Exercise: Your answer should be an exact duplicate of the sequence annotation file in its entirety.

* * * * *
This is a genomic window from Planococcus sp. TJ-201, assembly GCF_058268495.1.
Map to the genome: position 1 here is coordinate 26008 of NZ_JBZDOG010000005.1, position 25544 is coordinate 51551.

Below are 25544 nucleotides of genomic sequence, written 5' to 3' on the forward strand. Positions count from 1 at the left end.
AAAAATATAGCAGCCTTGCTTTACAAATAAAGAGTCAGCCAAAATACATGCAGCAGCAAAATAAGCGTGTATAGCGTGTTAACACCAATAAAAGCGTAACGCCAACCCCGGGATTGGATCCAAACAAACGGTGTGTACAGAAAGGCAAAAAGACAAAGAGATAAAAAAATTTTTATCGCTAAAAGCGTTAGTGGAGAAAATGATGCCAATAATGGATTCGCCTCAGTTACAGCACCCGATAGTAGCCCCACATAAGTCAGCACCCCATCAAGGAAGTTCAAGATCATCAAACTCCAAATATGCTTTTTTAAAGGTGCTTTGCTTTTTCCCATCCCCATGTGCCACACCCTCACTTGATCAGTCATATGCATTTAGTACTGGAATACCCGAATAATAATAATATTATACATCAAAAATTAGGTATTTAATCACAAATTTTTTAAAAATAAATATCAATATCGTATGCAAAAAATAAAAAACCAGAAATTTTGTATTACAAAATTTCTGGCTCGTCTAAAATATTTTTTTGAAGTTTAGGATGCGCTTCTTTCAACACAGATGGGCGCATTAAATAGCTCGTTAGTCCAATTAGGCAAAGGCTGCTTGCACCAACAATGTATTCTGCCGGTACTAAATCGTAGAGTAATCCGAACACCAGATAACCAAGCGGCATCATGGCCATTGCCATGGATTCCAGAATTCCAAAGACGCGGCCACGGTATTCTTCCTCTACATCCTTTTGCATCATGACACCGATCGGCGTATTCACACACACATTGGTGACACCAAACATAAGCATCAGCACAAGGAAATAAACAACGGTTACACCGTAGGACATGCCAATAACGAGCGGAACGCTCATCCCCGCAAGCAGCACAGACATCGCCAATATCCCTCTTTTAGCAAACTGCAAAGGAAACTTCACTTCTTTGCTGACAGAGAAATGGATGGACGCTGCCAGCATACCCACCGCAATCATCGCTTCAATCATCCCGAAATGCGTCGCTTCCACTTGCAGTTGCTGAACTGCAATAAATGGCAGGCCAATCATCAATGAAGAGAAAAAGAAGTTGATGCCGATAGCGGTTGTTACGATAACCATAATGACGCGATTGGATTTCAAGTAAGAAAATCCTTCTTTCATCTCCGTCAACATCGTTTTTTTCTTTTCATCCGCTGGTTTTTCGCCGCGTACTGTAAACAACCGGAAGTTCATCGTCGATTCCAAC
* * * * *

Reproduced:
This is a genomic window from Planococcus sp. TJ-201, assembly GCF_058268495.1.
Map to the genome: position 1 here is coordinate 26008 of NZ_JBZDOG010000005.1, position 25544 is coordinate 51551.

Below are 25544 nucleotides of genomic sequence, written 5' to 3' on the forward strand. Positions count from 1 at the left end.
AAAAATATAGCAGCCTTGCTTTACAAATAAAGAGTCAGCCAAAATACATGCAGCAGCAAAATAAGCGTGTATAGCGTGTTAACACCAATAAAAGCGTAACGCCAACCCCGGGATTGGATCCAAACAAACGGTGTGTACAGAAAGGCAAAAAGACAAAGAGATAAAAAAATTTTTATCGCTAAAAGCGTTAGTGGAGAAAATGATGCCAATAATGGATTCGCCTCAGTTACAGCACCCGATAGTAGCCCCACATAAGTCAGCACCCCATCAAGGAAGTTCAAGATCATCAAACTCCAAATATGCTTTTTTAAAGGTGCTTTGCTTTTTCCCATCCCCATGTGCCACACCCTCACTTGATCAGTCATATGCATTTAGTACTGGAATACCCGAATAATAATAATATTATACATCAAAAATTAGGTATTTAATCACAAATTTTTTAAAAATAAATATCAATATCGTATGCAAAAAATAAAAAACCAGAAATTTTGTATTACAAAATTTCTGGCTCGTCTAAAATATTTTTTTGAAGTTTAGGATGCGCTTCTTTCAACACAGATGGGCGCATTAAATAGCTCGTTAGTCCAATTAGGCAAAGGCTGCTTGCACCAACAATGTATTCTGCCGGTACTAAATCGTAGAGTAATCCGAACACCAGATAACCAAGCGGCATCATGGCCATTGCCATGGATTCCAGAATTCCAAAGACGCGGCCACGGTATTCTTCCTCTACATCCTTTTGCATCATGACACCGATCGGCGTATTCACACACACATTGGTGACACCAAACATAAGCATCAGCACAAGGAAATAAACAACGGTTACACCGTAGGACATGCCAATAACGAGCGGAACGCTCATCCCCGCAAGCAGCACAGACATCGCCAATATCCCTCTTTTAGCAAACTGCAAAGGAAACTTCACTTCTTTGCTGACAGAGAAATGGATGGACGCTGCCAGCATACCCACCGCAATCATCGCTTCAATCATCCCGAAATGCGTCGCTTCCACTTGCAGTTGCTGAACTGCAATAAATGGCAGGCCAATCATCAATGAAGAGAAAAAGAAGTTGATGCCGATAGCGGTTGTTACGATAACCATAATGACGCGATTGGATTTCAAGTAAGAAAATCCTTCTTTCATCTCCGTCAACATCGTTTTTTTCTTTTCATCCGCTGGTTTTTCGCCGCGTACTGTAAACAACCGGAAGTTCATCGTCGATTCCAAC